Sauerkraut and its juices are made from naturally fermented cabbage. In this ancient method of food preservation, dry salt is added to shredded cabbage, which causes the cabbage to release juice containing lactic acid, preserving the cabbage. Although they can be high in sodium, both sauerkraut and sauerkraut juice are linked to several healthful benefits. Commercially made sauerkraut and its juice are also available in low-sodium varieties.
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Packed With Probiotics
Sauerkraut juice, due to the fermentation process, is rich in natural lactic acid, which inhibits the growth of undesired intestinal bacteria and encourages the growth of good bacteria. This makes sauerkraut juice an excellent choice for treating sluggish bowels and poor digestion. Drinking this tart juice not only benefits your body's digestive process, but it also acts as a laxative, helping to prevent constipation.
Promotes Potassium Power
Your body relies on potassium, an essential mineral, for important functions, including carbohydrate and protein metabolism and muscle contraction. An article published in "Physiologia Plantarum" in August 2008 noted that clinical studies show a high-potassium diet lowers blood pressure, not only in people with raised blood pressure but also in the average population. In addition, a high-potassium diet was credited with reduced deaths from cardiovascular disease because of its blood-pressure-lowering effect. Increased potassium intake also lowers calcium loss through urine, which may play an important role in the prevention of kidney stones and may reduce the risk of osteoporosis. A 1-cup serving of sauerkraut and its juice provides 401 milligrams of potassium, which is 12 percent of the daily value.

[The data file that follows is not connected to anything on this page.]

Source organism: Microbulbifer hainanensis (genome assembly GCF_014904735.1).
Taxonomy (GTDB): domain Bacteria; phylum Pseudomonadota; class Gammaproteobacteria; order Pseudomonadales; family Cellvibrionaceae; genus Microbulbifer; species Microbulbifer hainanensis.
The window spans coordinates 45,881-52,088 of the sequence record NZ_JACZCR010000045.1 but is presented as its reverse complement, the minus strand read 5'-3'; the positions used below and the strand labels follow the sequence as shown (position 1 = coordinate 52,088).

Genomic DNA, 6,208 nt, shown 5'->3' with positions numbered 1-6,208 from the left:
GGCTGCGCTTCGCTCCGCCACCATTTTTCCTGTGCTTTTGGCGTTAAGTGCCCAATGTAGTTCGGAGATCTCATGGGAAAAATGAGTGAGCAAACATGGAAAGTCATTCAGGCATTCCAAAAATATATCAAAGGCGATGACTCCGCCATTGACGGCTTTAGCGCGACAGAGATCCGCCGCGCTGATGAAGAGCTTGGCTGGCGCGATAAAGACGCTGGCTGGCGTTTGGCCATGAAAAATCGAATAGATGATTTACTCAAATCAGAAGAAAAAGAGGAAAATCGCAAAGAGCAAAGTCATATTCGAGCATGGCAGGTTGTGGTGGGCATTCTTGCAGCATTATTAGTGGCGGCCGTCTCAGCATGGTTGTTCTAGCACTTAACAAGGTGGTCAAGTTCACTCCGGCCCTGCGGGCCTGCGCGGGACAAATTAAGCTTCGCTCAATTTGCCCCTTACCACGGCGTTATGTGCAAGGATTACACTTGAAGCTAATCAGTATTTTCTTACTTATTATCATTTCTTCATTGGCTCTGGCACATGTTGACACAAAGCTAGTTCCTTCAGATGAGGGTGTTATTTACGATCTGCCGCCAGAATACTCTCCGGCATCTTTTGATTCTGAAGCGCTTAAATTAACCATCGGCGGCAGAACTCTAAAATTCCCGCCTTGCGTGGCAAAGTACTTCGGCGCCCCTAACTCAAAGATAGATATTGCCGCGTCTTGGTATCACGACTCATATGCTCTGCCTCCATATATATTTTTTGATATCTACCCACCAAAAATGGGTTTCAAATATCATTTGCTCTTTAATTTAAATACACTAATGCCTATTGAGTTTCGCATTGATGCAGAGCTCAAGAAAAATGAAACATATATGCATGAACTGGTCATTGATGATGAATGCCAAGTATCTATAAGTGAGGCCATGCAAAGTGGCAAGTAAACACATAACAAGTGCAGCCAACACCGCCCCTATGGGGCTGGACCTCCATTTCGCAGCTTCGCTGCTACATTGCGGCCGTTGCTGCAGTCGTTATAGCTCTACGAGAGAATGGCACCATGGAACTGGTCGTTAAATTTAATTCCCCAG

Gives a Boost of Vitamin C
Sauerkraut juice provides vitamin C, an essential component of your body's connective tissue and a powerful antioxidant. Antioxidants are substances that help protect your body from free radicals, unstable molecules that can damage cells. An article published in "Archivos Latinoamericanos de Nutricion" in March 1983 noted a study that was conducted to determine whether cabbage lost vitamin C content during the natural lactic acid-fermentation process. The study revealed that the fermented cabbage retained between 61.9 percent and 100 percent of its vitamin C. A 1-cup serving of sauerkraut with juice contains 34.7 milligrams of vitamin C, which is 58 percent of the DV.
Iron is a mineral that's essential to life. It's crucial for proper oxygen transport and aids in the regulation of cell growth. Many of your body's proteins and enzymes rely on iron for proper functioning. Without sufficient iron, your cells receive insufficient oxygen, which results in fatigue and reduced immune system response. An article published in "The Journal of Allergy and Clinical Immunology" in June 2005 noted that a lack of adequate micronutrients, which includes iron, can lead to significant immune deficiency and infections in children. A 1-cup serving of sauerkraut with juice contains 3.47 milligrams of iron, which is 19 percent of the DV.
- USDA National Nutrient Database: Sauerkraut, Canned, Solids and Liquids
- Natural Stomach Care; Anil Minocha, M.D.
- Self Reliance: A Recipe for the New Millennium; John Yeoman
- Archivos Latinoamericanos De Nutricion: Comparative Study of Vitamin C of Cabbage Cultivars Before and After Their Processing in Sauerkraut
- University of Alaska Fairbanks Cooperative Extension Service: Sauerkraut
- Physiologia Plantarum: Beneficial Effects of Potassium on Human Health
- Frostburg State University: Inorganic Chemistry: Why Is Potassium Necessary in the Diet?
- Office of Dietary Supplements: Vitamin C
- Office of Dietary Supplements: Iron
- Oregon State University: Linus Pauling Insitute: Potassium